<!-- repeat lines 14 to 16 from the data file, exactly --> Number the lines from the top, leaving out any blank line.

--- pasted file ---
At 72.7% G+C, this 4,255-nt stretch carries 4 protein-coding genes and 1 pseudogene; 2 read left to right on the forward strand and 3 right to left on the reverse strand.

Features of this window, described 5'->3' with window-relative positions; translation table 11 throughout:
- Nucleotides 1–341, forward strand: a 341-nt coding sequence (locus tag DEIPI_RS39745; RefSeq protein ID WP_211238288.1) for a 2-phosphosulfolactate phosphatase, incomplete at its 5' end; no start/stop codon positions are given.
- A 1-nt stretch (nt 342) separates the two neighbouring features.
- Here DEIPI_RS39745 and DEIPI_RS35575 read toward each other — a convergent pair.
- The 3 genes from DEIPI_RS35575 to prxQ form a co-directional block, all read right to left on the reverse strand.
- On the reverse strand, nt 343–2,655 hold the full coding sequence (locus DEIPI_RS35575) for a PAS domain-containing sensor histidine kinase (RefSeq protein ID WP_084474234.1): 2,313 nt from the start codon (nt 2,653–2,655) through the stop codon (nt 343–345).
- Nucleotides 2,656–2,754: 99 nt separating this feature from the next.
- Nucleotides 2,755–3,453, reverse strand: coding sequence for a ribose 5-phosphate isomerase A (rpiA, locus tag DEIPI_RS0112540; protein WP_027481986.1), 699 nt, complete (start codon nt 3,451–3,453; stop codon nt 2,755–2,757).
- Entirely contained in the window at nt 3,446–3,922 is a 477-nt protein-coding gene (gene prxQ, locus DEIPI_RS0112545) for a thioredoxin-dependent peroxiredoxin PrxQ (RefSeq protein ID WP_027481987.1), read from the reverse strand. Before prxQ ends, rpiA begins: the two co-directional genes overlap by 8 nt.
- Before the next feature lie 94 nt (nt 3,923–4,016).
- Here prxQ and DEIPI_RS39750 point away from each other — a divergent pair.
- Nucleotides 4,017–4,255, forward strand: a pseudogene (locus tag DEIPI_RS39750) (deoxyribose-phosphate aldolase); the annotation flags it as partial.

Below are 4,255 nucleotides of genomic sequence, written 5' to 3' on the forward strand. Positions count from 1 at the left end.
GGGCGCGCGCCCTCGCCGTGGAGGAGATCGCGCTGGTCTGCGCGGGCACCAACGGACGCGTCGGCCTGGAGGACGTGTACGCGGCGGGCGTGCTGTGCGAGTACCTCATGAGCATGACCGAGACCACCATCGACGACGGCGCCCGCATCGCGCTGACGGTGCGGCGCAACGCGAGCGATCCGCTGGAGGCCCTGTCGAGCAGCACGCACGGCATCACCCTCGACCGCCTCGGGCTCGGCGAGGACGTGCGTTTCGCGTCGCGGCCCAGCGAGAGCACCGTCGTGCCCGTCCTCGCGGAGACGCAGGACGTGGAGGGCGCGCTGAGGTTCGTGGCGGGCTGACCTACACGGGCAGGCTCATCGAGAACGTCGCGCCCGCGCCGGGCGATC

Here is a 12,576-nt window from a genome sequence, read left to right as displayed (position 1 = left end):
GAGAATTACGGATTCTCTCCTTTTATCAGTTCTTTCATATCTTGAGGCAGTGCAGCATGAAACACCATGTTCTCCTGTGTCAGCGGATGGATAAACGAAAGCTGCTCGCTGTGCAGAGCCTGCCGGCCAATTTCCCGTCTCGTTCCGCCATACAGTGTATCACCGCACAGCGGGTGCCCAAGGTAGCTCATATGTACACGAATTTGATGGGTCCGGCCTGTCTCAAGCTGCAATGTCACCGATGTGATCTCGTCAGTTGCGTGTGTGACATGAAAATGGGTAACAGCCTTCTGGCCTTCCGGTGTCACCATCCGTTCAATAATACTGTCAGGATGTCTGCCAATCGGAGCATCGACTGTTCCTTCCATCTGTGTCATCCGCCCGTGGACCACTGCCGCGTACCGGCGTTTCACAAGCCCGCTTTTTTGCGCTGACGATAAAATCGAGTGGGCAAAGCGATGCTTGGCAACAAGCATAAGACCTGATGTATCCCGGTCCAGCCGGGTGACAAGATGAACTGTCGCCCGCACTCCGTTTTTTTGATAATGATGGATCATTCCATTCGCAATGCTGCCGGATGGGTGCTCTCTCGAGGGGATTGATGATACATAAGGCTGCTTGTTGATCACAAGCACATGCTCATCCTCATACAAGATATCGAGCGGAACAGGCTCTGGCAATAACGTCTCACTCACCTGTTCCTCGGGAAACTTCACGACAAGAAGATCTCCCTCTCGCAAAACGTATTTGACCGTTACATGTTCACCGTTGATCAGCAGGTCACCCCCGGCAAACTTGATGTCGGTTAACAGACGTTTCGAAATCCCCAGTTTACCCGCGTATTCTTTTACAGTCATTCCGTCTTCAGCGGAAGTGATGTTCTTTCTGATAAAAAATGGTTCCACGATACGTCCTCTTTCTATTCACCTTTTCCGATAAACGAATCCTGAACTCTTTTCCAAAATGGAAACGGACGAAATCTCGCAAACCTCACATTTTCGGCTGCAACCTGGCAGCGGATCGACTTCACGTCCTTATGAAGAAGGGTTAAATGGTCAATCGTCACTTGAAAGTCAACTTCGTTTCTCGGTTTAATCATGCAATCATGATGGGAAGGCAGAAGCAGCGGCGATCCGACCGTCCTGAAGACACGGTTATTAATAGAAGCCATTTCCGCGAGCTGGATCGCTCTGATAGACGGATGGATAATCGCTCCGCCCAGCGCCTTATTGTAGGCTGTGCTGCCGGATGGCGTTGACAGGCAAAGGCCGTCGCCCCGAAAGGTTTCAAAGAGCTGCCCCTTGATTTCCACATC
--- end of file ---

Below are 4,255 nucleotides of genomic sequence, written 5' to 3' on the forward strand. Positions count from 1 at the left end.
GGGCGCGCGCCCTCGCCGTGGAGGAGATCGCGCTGGTCTGCGCGGGCACCAACGGACGCGTCGGCCTGGAGGACGTGTACGCGGCGGGCGTGCTGTGCGAGTACCTCATGAGCATGACCGAGACCACCATCGACGACGGCGCCCGCATCGCGCTGACGGTGCGGCGCAACGCGAGCGATCCGCTGGAGGCCCTGTCGAGCAGCACGCACGGCATCACCCTCGACCGCCTCGGGCTCGGCGAGGACGTGCGTTTCGCGTCGCGGCCCAGCGAGAGCACCGTCGTGCCCGTCCTCGCGGAGACGCAGGACGTGGAGGGCGCGCTGAGGTTCGTGGCGGGCTGACCTACACGGGCAGGCTCATCGAGAACGTCGCGCCCGCGCCGGGCGATC

Here is a 12,576-nt window from a genome sequence, read left to right as displayed (position 1 = left end):